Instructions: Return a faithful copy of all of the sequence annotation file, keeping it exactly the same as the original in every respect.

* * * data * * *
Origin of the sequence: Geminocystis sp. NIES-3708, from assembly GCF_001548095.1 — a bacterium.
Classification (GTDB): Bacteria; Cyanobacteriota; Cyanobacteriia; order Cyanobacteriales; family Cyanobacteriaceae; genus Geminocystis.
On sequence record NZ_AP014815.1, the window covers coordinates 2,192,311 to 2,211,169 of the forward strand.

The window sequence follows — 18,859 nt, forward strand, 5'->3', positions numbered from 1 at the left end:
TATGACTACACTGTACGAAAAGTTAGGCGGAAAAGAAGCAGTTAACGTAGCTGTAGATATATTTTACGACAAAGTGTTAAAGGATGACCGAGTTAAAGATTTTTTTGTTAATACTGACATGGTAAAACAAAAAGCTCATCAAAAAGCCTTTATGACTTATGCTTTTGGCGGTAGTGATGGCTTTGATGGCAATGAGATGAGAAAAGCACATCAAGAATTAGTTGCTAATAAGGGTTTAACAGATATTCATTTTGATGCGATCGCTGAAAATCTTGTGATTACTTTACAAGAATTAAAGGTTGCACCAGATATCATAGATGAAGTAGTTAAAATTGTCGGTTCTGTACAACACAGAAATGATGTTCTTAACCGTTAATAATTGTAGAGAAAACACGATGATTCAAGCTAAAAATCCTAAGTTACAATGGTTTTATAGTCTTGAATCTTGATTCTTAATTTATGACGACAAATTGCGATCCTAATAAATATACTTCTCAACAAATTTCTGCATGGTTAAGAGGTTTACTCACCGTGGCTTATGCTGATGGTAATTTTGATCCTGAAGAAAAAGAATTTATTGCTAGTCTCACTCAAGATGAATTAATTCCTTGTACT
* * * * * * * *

Origin of the sequence: Geminocystis sp. NIES-3708, from assembly GCF_001548095.1 — a bacterium.
Classification (GTDB): Bacteria; Cyanobacteriota; Cyanobacteriia; order Cyanobacteriales; family Cyanobacteriaceae; genus Geminocystis.
On sequence record NZ_AP014815.1, the window covers coordinates 2,192,311 to 2,211,169 of the forward strand.

The window sequence follows — 18,859 nt, forward strand, 5'->3', positions numbered from 1 at the left end:
TATGACTACACTGTACGAAAAGTTAGGCGGAAAAGAAGCAGTTAACGTAGCTGTAGATATATTTTACGACAAAGTGTTAAAGGATGACCGAGTTAAAGATTTTTTTGTTAATACTGACATGGTAAAACAAAAAGCTCATCAAAAAGCCTTTATGACTTATGCTTTTGGCGGTAGTGATGGCTTTGATGGCAATGAGATGAGAAAAGCACATCAAGAATTAGTTGCTAATAAGGGTTTAACAGATATTCATTTTGATGCGATCGCTGAAAATCTTGTGATTACTTTACAAGAATTAAAGGTTGCACCAGATATCATAGATGAAGTAGTTAAAATTGTCGGTTCTGTACAACACAGAAATGATGTTCTTAACCGTTAATAATTGTAGAGAAAACACGATGATTCAAGCTAAAAATCCTAAGTTACAATGGTTTTATAGTCTTGAATCTTGATTCTTAATTTATGACGACAAATTGCGATCCTAATAAATATACTTCTCAACAAATTTCTGCATGGTTAAGAGGTTTACTCACCGTGGCTTATGCTGATGGTAATTTTGATCCTGAAGAAAAAGAATTTATTGCTAGTCTCACTCAAGATGAATTAATTCCTTGTACT